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1. Overview

In this tutorial, we’ll learn how to construct a list containing primitive integer values.

We’ll explore solutions using core Java and external libraries.

2. Autoboxing

In Java, generic type arguments must be reference types. This means we can’t do something like List<int>.

Instead, we can use List<Integer> and take advantage of autoboxing. Autoboxing helps us use the List<Integer> interface as if it contained primitive int values. Under the hood, it is still a collection of Objects and not primitives.

The core Java solution is just an adjustment to be able to use primitives with generic collections. Moreover, it comes with the cost of boxing and unboxing conversions.

However, there are other options in Java and additional third-party libraries that we can use. Let’s see how to use them below.

3. Using the Stream API

Oftentimes, we don’t actually need to create a list as much as we just need to operate on it.

In these cases, it might work to use Java 8’s Stream API instead of creating a list altogether. The IntSream class provides a sequence of primitive int elements that supports sequential aggregate operations.

Let’s have a quick look at an example:

IntStream stream = IntStream.of(5, 10, 0, 2, -8);

The IntStream.of() static method returns a sequential IntStream.

Similarly, we can create an IntStream from an existing array of ints:

int[] primitives = {5, 10, 0, 2, -8};
IntStream stream = IntStream.of(primitives);

Moreover, we can apply the standard Stream API operations to iterate, filter and aggregate the ints. For example, we can calculate the average of the positive int values:

OptionalDouble average = stream.filter(i -> i > 0).average();

Most importantly, no autoboxing is used while working with the streams.

Though, if we definitely need a concrete list, we’ll want to take a look at one of the following third-party libraries.

4. Using Trove 

Trove is a high-performance library which provides primitive collections for Java.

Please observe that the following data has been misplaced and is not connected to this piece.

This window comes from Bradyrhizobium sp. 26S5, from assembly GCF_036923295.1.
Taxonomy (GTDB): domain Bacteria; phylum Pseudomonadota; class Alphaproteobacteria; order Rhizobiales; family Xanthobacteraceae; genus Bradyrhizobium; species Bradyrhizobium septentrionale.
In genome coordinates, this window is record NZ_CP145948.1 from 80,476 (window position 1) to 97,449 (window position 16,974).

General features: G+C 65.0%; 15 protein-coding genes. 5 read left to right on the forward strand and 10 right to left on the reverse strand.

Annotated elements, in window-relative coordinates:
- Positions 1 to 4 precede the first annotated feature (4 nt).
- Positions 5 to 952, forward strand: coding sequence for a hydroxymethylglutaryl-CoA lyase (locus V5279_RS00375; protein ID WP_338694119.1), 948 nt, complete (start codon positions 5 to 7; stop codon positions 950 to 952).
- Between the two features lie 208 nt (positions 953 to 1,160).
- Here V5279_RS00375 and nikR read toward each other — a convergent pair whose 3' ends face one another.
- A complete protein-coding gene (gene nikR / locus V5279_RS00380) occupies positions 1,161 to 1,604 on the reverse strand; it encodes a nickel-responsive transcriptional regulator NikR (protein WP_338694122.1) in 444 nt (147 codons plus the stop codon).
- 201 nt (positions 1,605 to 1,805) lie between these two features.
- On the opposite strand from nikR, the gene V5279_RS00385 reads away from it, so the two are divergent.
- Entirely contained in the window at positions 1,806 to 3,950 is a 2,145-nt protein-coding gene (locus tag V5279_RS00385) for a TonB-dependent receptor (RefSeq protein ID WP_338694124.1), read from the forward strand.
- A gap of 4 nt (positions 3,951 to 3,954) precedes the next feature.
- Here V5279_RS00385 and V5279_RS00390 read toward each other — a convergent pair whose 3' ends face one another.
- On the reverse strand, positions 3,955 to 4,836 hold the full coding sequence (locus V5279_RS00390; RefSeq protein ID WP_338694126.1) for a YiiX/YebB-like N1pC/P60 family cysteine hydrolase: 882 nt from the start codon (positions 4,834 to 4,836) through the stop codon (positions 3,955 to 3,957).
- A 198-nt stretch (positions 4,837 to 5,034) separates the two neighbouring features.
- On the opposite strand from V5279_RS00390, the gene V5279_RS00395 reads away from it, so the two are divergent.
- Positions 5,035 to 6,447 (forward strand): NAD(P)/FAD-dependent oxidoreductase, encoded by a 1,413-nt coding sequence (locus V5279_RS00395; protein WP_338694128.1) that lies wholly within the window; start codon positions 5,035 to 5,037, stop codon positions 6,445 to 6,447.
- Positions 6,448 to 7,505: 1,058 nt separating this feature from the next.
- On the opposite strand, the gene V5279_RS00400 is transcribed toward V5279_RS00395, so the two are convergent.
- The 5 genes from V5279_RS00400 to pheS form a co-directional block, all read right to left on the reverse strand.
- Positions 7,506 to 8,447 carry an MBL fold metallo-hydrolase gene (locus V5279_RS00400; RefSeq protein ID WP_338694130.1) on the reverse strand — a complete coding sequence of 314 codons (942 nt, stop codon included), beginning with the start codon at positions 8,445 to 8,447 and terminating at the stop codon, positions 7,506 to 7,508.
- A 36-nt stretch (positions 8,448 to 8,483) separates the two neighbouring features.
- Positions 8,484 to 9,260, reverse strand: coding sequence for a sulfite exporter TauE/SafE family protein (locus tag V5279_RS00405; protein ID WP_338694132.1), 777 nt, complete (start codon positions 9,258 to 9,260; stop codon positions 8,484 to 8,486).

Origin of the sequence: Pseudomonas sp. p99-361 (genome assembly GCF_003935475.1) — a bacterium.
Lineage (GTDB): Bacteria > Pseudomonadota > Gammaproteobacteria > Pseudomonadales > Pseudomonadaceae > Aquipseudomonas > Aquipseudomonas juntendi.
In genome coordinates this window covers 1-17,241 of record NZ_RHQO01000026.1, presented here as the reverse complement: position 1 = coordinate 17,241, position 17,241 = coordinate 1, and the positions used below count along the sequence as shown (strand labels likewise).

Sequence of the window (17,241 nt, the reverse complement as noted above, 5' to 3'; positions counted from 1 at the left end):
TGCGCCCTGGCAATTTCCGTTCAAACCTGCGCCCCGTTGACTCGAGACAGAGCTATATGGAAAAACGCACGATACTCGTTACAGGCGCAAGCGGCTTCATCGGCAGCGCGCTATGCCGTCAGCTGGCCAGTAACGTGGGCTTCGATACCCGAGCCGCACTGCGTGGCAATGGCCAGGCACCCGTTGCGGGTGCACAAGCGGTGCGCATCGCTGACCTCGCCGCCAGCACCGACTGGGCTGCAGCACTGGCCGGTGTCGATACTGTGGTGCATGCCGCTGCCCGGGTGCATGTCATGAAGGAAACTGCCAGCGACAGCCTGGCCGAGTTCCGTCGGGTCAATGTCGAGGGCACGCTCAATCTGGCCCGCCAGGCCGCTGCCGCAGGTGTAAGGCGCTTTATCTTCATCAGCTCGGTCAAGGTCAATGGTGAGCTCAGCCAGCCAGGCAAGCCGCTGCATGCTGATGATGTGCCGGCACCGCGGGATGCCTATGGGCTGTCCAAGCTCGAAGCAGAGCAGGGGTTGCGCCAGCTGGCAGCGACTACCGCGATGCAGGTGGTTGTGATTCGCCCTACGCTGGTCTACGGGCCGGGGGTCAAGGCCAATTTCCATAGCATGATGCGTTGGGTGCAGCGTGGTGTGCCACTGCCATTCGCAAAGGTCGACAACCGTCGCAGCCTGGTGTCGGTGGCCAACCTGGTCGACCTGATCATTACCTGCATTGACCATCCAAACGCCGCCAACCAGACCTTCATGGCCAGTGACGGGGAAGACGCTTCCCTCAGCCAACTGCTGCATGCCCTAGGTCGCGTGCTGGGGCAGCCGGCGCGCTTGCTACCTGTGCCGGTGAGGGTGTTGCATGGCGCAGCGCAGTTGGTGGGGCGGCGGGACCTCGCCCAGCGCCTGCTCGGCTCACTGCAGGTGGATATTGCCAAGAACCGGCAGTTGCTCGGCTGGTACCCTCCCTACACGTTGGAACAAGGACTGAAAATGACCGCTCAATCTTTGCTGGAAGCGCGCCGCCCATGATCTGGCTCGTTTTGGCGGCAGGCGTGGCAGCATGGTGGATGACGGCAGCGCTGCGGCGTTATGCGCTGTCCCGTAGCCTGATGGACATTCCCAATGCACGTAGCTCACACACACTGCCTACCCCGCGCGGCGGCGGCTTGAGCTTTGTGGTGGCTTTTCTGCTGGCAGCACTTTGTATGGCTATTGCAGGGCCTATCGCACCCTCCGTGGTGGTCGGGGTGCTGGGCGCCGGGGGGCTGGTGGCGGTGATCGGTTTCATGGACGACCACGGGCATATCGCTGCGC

To setup Trove with Maven, we need to include the trov4j dependency in our pom.xml:


With Trove, we can create lists, maps, and sets.

For instance, there is an interface TIntList with its TIntArrayList implementation to work with a list of int values:

TIntList tList = new TIntArrayList();

Even though TIntList can’t directly implement List, it’s methods are very comparable. Other solutions that we discuss follow a similar pattern.

The greatest benefit of using TIntArrayList is performance and memory consumption gains. No additional boxing/unboxing is needed as it stores the data inside of an int[] array.

5. Using Fastutil

Another high-performance library to work with the primitives is Fastutil. Let’s add the fastutil dependency:


Now, we’re ready to use it:

IntArrayList list = new IntArrayList();

The default constructor IntArrayList() internally creates an array of primitives with the default capacity of 16.  In the same vein, we can initialize it from an existing array:

int[] primitives = new int[] {5, 10, 0, 2, -8};
IntArrayList list = new IntArrayList(primitives);

6. Using Colt

Colt is an open source, a high-performance library for scientific and technical computing. The cern.colt package contains resizable lists holding primitive data types such as int.

First, let’s add the colt dependency:


The primitive list that offers this library is cern.colt.list.IntArrayList:

cern.colt.list.IntArrayList coltList = new cern.colt.list.IntArrayList();

The default initial capacity is ten.

7. Using Guava

Guava provides a number of ways of interfacing between primitive arrays and collection APIs. The package has all the classes to accommodate primitive types.

For example, the ImmutableIntArray class lets us create an immutable list of int elements.

Let’s suppose, we have the following array of int values:

int[] primitives = new int[] {5, 10, 0, 2};

We can simply create a list with the array:

ImmutableIntArray list = ImmutableIntArray.builder().addAll(primitives).build();

Furthermore, it provides a list API with all the standard methods we would expect.

8. Conclusion

In this quick article, we showed multiple ways of creating lists with the primitive integers. In our examples, we used the Trove, Fastutil, Colt, and Guava libraries.

As usual, the complete code for this article is available over on GitHub.

Java bottom

I just announced the new Learn Spring course, focused on the fundamentals of Spring 5 and Spring Boot 2: